In the metal
This lovely Guards Red 930 Turbo is a late 1980s model. 1988 to be specific, meaning I'd have been 10 when it was made and that it misses out on the G50 five-speed transmission. Its 3.3-litre blown six gives 300hp in a car weighing 1,300kg. The official figures say 0-60 in a whisker over five seconds. Top speed just the other side of 160mph. Not that far above hot hatch territory these days, but at the time, pretty epic. The shape, clumsy impact bumpers aside, is wonderful. Curvy, muscular, pure. Gorgeous Fuchs wheels and set off by the mother of all rear spoilers to let you know that this one was the boss.
The car fires instantly and settles into a relatively muted idle with just a hint of bassline throb. The dinky steering wheel is just where you want it, the pedals barely offset. OK, the seemingly random placing of minor switchgear leaves a lot to be desired but, hey, it's all part of the charm.
There is always some surprise at the heft required to manoeuvre at low speeds. Chunky rubber and no power assistance on the steering equates to a brief forearm workout until up and running.
half the gears of a new BMW 5 Series.
So you need to pay attention to the rev counter, made easier by it taking pride of place directly in front of you in the constellation of VDO dials (and bright red in this machine to match the bodywork - not standard issue, I hasten to add).
Below 3K there is naff all, by three and a half you can feel the storm building and the boost gauge at the bottom of the rev counter is swinging in to life. By 4,000rpm the KKK 'charger is boosting at 0.8 bar and the acceleration goes ballistic.
Still got it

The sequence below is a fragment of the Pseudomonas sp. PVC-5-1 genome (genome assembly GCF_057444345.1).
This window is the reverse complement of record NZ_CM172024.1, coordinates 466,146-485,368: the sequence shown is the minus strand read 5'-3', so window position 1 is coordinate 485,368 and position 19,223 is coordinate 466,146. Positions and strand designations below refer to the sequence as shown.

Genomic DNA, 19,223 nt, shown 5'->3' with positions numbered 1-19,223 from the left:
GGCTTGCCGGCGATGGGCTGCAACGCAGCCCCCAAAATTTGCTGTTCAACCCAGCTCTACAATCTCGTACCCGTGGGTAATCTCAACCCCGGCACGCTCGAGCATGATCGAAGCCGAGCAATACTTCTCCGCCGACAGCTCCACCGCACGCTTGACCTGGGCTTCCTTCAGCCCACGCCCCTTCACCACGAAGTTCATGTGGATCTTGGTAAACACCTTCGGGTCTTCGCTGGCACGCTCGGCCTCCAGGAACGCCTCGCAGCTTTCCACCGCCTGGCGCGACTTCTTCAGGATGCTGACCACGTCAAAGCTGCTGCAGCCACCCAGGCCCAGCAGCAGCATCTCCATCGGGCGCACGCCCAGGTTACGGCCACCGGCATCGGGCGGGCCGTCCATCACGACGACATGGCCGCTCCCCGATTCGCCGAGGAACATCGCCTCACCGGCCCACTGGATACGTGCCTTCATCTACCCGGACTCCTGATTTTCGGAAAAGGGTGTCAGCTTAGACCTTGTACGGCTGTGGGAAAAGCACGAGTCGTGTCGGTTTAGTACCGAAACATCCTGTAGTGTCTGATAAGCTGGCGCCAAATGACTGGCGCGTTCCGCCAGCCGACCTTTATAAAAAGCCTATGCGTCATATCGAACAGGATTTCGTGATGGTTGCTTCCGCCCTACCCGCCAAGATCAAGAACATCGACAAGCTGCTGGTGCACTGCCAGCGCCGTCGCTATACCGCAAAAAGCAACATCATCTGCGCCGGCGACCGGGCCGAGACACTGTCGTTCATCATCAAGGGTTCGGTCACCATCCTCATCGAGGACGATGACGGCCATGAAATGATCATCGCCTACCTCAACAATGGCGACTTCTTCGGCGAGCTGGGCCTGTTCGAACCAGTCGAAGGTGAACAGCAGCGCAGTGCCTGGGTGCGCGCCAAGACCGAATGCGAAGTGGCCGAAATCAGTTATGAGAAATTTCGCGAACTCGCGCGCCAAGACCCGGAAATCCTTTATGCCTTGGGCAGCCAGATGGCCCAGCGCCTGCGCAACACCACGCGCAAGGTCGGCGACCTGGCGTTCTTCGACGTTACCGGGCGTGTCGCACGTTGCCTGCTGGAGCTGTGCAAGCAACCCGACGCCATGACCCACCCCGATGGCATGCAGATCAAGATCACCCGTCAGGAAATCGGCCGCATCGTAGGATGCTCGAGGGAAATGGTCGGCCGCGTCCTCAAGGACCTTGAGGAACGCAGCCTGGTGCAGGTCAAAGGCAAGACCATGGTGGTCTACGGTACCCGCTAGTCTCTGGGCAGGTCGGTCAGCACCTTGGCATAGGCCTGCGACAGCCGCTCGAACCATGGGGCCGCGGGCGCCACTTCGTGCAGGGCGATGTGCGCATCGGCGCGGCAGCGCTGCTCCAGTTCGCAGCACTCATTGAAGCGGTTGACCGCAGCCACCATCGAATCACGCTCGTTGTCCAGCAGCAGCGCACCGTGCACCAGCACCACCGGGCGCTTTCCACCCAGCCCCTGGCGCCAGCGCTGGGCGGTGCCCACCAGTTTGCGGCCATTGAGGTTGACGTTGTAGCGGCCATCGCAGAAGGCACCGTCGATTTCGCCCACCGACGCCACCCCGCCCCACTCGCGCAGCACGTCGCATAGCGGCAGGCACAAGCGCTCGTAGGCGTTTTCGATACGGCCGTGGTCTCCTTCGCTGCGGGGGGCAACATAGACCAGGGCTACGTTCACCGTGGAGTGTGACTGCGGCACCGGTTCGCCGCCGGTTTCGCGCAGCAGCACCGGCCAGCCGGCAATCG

Don't be tempted to shift up early - do so under 6,000rpm and you risk dropping back out of the power band. Be brave, use the whole of the tacho before grabbing the next cog and the acceleration is seamless and potent. Of course a current Turbo would blow it into the weeds but make no mistake: even in 2013, this feels like a very fast car indeed.
Get your braking done early, feed the car and power into the apex smoothly and hook up those massive rear boots you can feel the car sit and grip. As you accelerate traction increases still further as you apply more power, sitting the car even harder onto its rear tyres.
Junk in the trunk
As the nose lightens the wheel chirps and chatters to you over the texture of the road surface in a truly unique way. The volume and clarity of information being relayed from tarmac to fingertip is remarkable and an integral part of the experience.
As is that whiff of danger that always hangs over any older 911. Stir in the laggy delivery and the sheer on-boost thrust and you can understand how the Turbo might have punished the unwary or overambitious. Keep it smooth and unless you brake too deep or spool the turbo up suddenly mid-corner, you are unlikely to have problems.
The brakes are fabulous, too. The pedal is firm but the action linear and outright stopping power is pretty impressive - this setup was adapted from the 917. You can't just brush off the speed with a dab as in modern 911s, but you can measure your braking effort perfectly, right up to the limits of the tyres' performance.
Is there a hint of rose-tint to my Turbo drive? Probably. It's a beautiful day on terrific North Yorkshire roads and this is a car I have drooled over since childhood. It's not the first one I've driven but nor is it, I hope, the last.
It is also, in today's market, a conspicuous bargain. OK, the £45K asked for this caris hardly pocket change, but when you compare it to the money being fetched by RS models and even boggo 993s and 964s, it seems pretty low. And I simply can't imagine that it won't increase significantly over time - just look where Testarossa and Countach prices have been heading. A wonderful investment that you can use and enjoy in the meantime. A poster-boy for a generation. A game-changing motoring icon. And I'll wager it's aged a darn sight better than that tennis player...
Porsche 911 (930) Turbo
Engine: 3,299cc flat-6 turbocharged
Transmission: 4-speed manual, rear-wheel drive
Torque: 318lb ft@4,000rpm
0-60mph: 5.1 seconds
Top speed: 162mph
Price (used): c. £45,000